“Because the high school at Jackson Academy was essentially created for us and because we were Jackson Academy’s first graduating class, we have always felt a strong connection to each other and to the school,” Brown said. “Reunions are a great time to reconnect with each other and talk about how we can stay involved in the lives of our classmates and in the life of the school. But, more than that, reunions are a time when we can get together and talk about that time in our lives for which we have so much fondness.”
Brown, who owns Brown Fine Art and Framing in Fondren, said his happiest memories are in the “simple things” that he and his classmates enjoyed.
“Like all high school kids, we wanted to keep things from our parents, but we were good kids who enjoyed good, clean fun,” he said. “Our traditions involved dinner at Shakey’s Pizza in Fondren and the occasional night of dancing at the Lamar downtown.”
“I also remember that Ray Higgins (8th-grade teacher) took us all white-water rafting in North Carolina. There were no seats in the back of the van, and he put all the duffel bags there with some foam on top, and we rode up there lying on top of all the lumpy bags. It was great fun.”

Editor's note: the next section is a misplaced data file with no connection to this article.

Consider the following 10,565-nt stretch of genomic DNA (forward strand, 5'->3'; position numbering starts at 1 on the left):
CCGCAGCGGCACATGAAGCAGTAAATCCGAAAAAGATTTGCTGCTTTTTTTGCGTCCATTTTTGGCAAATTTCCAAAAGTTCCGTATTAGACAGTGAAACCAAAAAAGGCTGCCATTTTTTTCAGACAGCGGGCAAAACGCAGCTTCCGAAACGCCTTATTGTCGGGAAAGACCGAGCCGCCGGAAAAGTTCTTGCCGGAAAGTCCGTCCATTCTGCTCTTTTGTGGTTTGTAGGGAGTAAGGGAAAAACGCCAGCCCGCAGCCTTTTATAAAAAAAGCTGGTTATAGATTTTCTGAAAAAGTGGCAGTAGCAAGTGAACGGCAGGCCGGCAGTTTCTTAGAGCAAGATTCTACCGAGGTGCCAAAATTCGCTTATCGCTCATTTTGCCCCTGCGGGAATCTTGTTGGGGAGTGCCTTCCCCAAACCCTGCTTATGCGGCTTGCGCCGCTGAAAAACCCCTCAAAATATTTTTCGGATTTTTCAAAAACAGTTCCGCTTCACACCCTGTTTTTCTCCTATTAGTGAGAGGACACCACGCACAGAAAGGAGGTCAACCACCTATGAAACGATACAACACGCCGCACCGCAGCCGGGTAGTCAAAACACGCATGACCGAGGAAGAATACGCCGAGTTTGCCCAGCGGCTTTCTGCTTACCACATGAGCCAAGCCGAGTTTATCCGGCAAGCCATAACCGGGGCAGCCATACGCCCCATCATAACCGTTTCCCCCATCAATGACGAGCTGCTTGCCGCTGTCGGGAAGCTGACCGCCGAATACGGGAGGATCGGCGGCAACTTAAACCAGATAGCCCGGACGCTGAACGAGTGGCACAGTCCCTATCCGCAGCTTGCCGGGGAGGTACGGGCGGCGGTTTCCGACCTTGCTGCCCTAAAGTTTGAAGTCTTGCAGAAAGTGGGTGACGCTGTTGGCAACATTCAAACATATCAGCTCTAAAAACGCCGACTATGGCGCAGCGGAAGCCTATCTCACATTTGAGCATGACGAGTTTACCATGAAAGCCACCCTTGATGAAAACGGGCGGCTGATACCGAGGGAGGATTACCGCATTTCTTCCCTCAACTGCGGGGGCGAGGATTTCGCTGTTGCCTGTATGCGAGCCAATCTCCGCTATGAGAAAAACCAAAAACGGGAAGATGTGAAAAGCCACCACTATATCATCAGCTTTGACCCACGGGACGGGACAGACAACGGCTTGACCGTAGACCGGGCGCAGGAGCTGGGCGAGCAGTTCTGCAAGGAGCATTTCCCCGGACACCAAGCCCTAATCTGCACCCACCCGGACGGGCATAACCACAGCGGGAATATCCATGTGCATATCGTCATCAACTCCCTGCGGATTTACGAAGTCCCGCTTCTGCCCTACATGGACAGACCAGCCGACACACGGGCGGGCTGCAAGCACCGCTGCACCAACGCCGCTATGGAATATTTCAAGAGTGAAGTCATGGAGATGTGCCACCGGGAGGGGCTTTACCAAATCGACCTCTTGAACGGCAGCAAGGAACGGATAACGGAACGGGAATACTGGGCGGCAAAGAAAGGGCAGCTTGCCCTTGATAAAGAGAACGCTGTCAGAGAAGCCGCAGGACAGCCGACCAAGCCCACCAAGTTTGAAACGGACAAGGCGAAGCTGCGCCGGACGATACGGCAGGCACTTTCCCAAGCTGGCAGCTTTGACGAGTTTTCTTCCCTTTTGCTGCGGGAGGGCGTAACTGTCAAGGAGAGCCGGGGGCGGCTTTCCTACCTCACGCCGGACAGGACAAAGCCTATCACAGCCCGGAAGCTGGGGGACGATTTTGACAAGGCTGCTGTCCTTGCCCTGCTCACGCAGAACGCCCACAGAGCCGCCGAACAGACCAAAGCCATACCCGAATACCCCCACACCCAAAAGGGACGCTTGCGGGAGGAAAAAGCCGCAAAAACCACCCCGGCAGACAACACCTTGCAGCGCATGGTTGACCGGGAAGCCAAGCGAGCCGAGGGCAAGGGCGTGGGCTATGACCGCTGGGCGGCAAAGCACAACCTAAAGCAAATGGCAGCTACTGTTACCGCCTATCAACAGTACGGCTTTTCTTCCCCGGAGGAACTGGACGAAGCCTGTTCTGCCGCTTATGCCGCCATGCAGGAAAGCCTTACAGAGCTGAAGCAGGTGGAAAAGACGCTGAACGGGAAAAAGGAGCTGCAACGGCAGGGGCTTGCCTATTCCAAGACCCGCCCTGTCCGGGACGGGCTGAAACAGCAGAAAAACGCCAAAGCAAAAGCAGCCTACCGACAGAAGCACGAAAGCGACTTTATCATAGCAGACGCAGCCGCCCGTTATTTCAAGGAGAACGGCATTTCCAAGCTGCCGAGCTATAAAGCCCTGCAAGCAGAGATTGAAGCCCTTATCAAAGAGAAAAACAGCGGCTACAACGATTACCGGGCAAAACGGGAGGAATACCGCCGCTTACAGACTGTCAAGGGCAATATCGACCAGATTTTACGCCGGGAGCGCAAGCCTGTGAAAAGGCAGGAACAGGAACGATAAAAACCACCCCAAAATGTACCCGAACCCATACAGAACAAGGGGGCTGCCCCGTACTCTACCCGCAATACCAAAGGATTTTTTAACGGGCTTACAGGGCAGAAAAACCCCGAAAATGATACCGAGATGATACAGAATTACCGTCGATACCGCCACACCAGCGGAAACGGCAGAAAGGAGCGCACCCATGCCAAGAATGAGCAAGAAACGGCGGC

Brown said that he and his former classmates still enjoy the ongoing rivalry between Jackson Prep, something that Jackson Prep graduate Alfred Hopton knows plenty about.
“We had a tradition of painting our cars with shoe polish on the Friday of the Jackson Academy football game and drive down Sheffield Drive honking our horns and generally being obnoxious. At that time, JA had never beaten Prep, but I am pretty sure that still goes down today.”